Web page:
Josh and his attendant planned to spend Saturday at the Manitoba Children's Museum, an activity he's enjoyed for years. But for the first time in his life, the 21-year-old with severe cerebral palsy was turned away.
The museum's policy is clear: adults 18 and older are not allowed inside unless they are accompanying a child.
"I guess he looked older this time than he has in recent months," said Emily Janzen, Josh's older sister.
"I know they're aimed for [zero to nine-year-olds], but in our minds, Josh is playing at an [age] zero to nine level," she said.
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The museum offered Josh and his attendant a supervised tour of the museum and supervised access to one exhibit, but the two decided to take their business elsewhere. They left the museum to do one of Josh's favourite activities: play arcade games at a movie theatre.
Age policy protects children: museum
The museum's strict age policy is in place "to protect safety and security of the children that we serve," said Erin McIntyre, director of education and exhibits with the Manitoba Children's Museum.
"We are primarily designed for children," she said.
Janzen understands the policy, she said, but argues there should be some discretion for adults like her brother who pose little risk to children.
"He's unable to control his muscles in his arms and legs. [The cerebral palsy] affects his speech, so he's not able to speak or eat. It's difficult to understand him and for him to learn," said Janzen.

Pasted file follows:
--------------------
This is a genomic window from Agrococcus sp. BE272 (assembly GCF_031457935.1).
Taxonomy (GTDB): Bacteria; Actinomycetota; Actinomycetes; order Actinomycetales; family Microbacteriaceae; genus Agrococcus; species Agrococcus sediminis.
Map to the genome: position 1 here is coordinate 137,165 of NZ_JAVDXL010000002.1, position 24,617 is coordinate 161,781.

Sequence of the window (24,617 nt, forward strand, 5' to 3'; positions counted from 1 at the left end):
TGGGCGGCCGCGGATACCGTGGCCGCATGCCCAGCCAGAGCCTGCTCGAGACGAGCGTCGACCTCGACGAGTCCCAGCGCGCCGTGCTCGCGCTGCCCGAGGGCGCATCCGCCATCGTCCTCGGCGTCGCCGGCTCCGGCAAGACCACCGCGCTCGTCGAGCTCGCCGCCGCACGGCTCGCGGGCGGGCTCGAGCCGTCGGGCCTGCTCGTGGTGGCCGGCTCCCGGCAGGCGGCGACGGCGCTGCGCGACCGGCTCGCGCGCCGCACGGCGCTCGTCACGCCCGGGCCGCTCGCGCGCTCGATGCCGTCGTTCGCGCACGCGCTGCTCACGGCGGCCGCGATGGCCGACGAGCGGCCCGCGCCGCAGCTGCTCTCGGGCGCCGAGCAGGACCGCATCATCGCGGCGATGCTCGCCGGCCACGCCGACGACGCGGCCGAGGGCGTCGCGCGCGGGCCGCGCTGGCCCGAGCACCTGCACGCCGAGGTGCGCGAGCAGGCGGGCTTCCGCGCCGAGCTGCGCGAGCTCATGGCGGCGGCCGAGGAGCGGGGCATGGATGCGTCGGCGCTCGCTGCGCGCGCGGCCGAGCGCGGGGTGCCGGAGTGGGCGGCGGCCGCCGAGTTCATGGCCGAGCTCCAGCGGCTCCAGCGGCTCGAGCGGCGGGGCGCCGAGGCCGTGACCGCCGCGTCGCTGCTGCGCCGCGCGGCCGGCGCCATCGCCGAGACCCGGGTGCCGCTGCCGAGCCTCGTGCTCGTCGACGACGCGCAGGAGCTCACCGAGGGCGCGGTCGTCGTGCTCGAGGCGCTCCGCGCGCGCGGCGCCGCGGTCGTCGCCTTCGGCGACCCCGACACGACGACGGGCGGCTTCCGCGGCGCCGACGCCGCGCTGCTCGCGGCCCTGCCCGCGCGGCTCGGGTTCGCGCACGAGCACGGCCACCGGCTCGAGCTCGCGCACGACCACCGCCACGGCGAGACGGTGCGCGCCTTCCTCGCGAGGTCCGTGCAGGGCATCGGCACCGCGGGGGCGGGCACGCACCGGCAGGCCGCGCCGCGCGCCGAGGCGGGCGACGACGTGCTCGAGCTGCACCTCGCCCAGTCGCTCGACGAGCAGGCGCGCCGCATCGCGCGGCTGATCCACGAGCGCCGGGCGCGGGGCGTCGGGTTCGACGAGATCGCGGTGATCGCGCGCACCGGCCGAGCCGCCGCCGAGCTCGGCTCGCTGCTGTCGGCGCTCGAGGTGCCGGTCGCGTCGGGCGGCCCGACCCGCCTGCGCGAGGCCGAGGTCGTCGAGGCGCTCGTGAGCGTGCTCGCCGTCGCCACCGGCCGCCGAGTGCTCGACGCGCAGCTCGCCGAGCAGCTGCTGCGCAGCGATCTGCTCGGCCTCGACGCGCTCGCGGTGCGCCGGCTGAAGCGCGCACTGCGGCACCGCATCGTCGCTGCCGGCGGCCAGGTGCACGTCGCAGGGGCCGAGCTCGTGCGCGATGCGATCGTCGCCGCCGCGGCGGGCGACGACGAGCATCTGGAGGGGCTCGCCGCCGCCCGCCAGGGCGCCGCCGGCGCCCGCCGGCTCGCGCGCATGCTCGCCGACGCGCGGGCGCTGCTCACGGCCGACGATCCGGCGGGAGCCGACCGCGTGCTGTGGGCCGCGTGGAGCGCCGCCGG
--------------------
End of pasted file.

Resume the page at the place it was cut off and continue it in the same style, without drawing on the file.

"He needs to be accompanied by an adult.… It seems to make sense to make an exception for someone like that," she said.
The museum's adult nights aren't suitable because alcohol is served and Josh plays like a child, she said.
McIntyre insists any discretion in policy could put children in danger, even though for three years Josh was permitted to enter the museum as an adult.
"For a policy to be effective, we have to chose something that's not subjective, not at the discretion of whoever is working the front desk that day," she said.
The museum does not ask for age identification, but may explore the idea, McIntyre added.
Many of Josh's family and friends, including his attendant, have found the situation frustrating, said Janzen.
It's difficult to find safe and engaging activities for Josh to do in Winnipeg like the interactive exhibits at the Children's Museum, she said.
McIntyre admits the situation is "heartbreaking" but stands by the museum's age limit. She said Josh's experience reveals a gap in programming for adults with disabilities in Winnipeg.
Josh is quadra spastic, not quadriplegic, as the story originally stated. Incorrect information was initially given to the CBC.Jan 28, 2016 2:13 PM CT